The Lohar experience

Published: July 2, 2010
Alam Lohar is an icon of folk music across the globe. PHOTO: FLICKR

Alam Lohar is an icon of folk music across the globe. PHOTO: FLICKR

Alam Lohar is an icon of folk music across the globe. PHOTO: FLICKR Arif Lohar is building on his father’s legacy. PHOTO: KOHI MARRI/RIZWANUL HAQ

The word ‘jugni’ has become a part of music vocabulary, a testament to the legacy of Alam Lohar.

Lohar, whose 31st death anniversary is being commemorated this week, is considered to be one of the leading icons of folk music in Pakistan, and has sung Waris Shah’s folk tale Heer in 36 different ways. Alam died in an accident on July 3, 1979 and was laid to rest in Lala Musa. Alam Lohar’s childhood was spent singing Sufi poetry at local gatherings in his village. Gradually he emerged as a great singer who managed to hold his audience captive.

Alam Lohar’s legacy continues through his son Arif Lohar, who has kept both the chimta and jugni alive.

Remembering his father, Arif told Express News, “‘Jugni’ is my father’s discovery. Except for the first ten days of Muharram, he dedicated all his time to music which is a world record in itself.”

Arif, whose rendition of “Jugni” is also extremely popular says, “I wish some organisation or hall would be named after him.”

The younger Lohar spoke at length about his father’s trademark instrument, the chimta. Introduced as a unique musical instrument, the chimta soon became the identity of both father and son.

Alam Lohar was gifted with a melodic voice and hit high notes with a varying pitch, but his memorable performances with a chimta became his trademark. Alam did not solely rely on the works of Sufi poets and composed the lyrics for many of his own songs.

However, Arif Lohar is often forced to do impromptu performances at airports with the chimta.

“The chimta is not a weapon,” he says. “But since 9/11, I face difficulties in getting it cleared by airport security and sometimes have to convince the foreign staff that it is an instrument by doing a live performance at the airport.”

Many music enthusiasts have been curious about the meaning of ‘jugni’.  Arif explained what the word means to him, “Jugni is the conscience of one’s soul. Jugni is a message of peace across the globe.”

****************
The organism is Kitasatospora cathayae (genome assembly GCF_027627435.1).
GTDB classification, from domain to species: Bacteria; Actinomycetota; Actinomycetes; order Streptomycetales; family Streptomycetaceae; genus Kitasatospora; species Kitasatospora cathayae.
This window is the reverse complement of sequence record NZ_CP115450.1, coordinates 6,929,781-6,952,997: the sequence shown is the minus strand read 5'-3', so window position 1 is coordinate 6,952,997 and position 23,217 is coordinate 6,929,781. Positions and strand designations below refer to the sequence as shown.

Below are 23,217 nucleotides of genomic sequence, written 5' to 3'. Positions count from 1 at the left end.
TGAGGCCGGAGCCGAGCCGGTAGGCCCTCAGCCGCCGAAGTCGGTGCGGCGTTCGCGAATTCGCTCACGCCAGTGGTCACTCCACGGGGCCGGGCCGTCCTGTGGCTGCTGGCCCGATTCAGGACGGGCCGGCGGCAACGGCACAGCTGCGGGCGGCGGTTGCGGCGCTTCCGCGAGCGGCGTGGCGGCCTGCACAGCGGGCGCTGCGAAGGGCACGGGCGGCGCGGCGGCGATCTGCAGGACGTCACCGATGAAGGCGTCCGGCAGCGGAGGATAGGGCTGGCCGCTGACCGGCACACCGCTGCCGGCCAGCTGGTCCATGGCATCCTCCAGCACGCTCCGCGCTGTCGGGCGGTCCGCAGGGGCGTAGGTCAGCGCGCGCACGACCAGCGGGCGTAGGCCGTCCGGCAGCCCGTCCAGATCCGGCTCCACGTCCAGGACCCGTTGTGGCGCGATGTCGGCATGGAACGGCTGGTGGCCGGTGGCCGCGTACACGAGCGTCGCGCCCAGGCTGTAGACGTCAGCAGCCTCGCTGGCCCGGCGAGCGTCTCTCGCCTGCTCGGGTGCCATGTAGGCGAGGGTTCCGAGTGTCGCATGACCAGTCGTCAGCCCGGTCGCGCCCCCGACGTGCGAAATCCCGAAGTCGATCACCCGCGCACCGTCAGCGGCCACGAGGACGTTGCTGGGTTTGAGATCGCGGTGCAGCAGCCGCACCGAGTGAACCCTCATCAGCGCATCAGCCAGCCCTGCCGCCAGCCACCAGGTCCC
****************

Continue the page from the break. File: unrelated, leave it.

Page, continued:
Arif, who has worked in a few Lollywood movies, is making a comeback after a decade. “I’m playing the male lead opposite Saima in Syed Noor’s film Jugni Nachdi Ae,” he told Express News.

Published in The Express Tribune, July 3rd, 2010.

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Reader Comments (3)

  • suleman warsi
    Jul 3, 2010 - 8:19AM

    Glad to see a punjabi not ashamed of his/her language or culture.Don’t know about indian punjabis,but we over here are so embarassed to be thought of as punjabis,that a majority of the urban punjabis have stopped speaking their mother tongue at all in lahore.All the other provincial languages are spoken proudly by their ppl( which should be the case) but punjabi is not.Look at the small no. of punjabi channels whereas punjab’s population is higher than the rest.Recommend

  • omar
    Jul 3, 2010 - 11:06AM

    Indian punjabis still talk in their mother tongue with confidence and pride, I myself learned fluent punjabi from Sikhs in London who barely travelled to their Mother land.
    My mother face criticism from Posh Auntieis when I speak Punjabi with an accent in Lahore. Kudos to Arif and recently Meesha Shafi for singing Jugni at Coke studio. Recommend

  • Tasawar Bosal
    Jul 3, 2010 - 1:13PM

    Arif has indeed revitalised his father’s legacy.
    The coke studio touch given to the folk jugni and Meshal Shafi ;s pure punjabi style have added more colors to the masteropiece.Recommend

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